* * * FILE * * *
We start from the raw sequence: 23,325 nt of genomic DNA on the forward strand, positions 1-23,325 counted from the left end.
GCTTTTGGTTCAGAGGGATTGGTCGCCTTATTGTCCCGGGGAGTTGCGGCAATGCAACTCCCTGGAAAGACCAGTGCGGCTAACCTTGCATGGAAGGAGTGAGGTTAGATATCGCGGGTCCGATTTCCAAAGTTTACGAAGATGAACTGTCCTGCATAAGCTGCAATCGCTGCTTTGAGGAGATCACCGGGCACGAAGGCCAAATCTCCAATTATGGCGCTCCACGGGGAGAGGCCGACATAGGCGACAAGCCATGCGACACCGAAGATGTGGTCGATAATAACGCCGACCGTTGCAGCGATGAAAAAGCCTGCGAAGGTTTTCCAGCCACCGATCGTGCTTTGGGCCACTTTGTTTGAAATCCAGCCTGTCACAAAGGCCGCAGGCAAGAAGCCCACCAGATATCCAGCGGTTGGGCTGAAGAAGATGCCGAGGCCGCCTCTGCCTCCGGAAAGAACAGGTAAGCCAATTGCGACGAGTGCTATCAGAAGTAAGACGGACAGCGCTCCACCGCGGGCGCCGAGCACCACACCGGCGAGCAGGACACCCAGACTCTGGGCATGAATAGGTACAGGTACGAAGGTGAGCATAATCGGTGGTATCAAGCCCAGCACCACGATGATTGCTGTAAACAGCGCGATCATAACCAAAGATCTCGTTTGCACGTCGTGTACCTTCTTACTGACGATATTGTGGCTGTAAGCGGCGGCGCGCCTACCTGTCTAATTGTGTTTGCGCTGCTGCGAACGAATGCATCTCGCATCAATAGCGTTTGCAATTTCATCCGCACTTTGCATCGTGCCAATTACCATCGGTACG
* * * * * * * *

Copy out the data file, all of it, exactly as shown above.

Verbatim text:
We start from the raw sequence: 23,325 nt of genomic DNA on the forward strand, positions 1-23,325 counted from the left end.
GCTTTTGGTTCAGAGGGATTGGTCGCCTTATTGTCCCGGGGAGTTGCGGCAATGCAACTCCCTGGAAAGACCAGTGCGGCTAACCTTGCATGGAAGGAGTGAGGTTAGATATCGCGGGTCCGATTTCCAAAGTTTACGAAGATGAACTGTCCTGCATAAGCTGCAATCGCTGCTTTGAGGAGATCACCGGGCACGAAGGCCAAATCTCCAATTATGGCGCTCCACGGGGAGAGGCCGACATAGGCGACAAGCCATGCGACACCGAAGATGTGGTCGATAATAACGCCGACCGTTGCAGCGATGAAAAAGCCTGCGAAGGTTTTCCAGCCACCGATCGTGCTTTGGGCCACTTTGTTTGAAATCCAGCCTGTCACAAAGGCCGCAGGCAAGAAGCCCACCAGATATCCAGCGGTTGGGCTGAAGAAGATGCCGAGGCCGCCTCTGCCTCCGGAAAGAACAGGTAAGCCAATTGCGACGAGTGCTATCAGAAGTAAGACGGACAGCGCTCCACCGCGGGCGCCGAGCACCACACCGGCGAGCAGGACACCCAGACTCTGGGCATGAATAGGTACAGGTACGAAGGTGAGCATAATCGGTGGTATCAAGCCCAGCACCACGATGATTGCTGTAAACAGCGCGATCATAACCAAAGATCTCGTTTGCACGTCGTGTACCTTCTTACTGACGATATTGTGGCTGTAAGCGGCGGCGCGCCTACCTGTCTAATTGTGTTTGCGCTGCTGCGAACGAATGCATCTCGCATCAATAGCGTTTGCAATTTCATCCGCACTTTGCATCGTGCCAATTACCATCGGTACG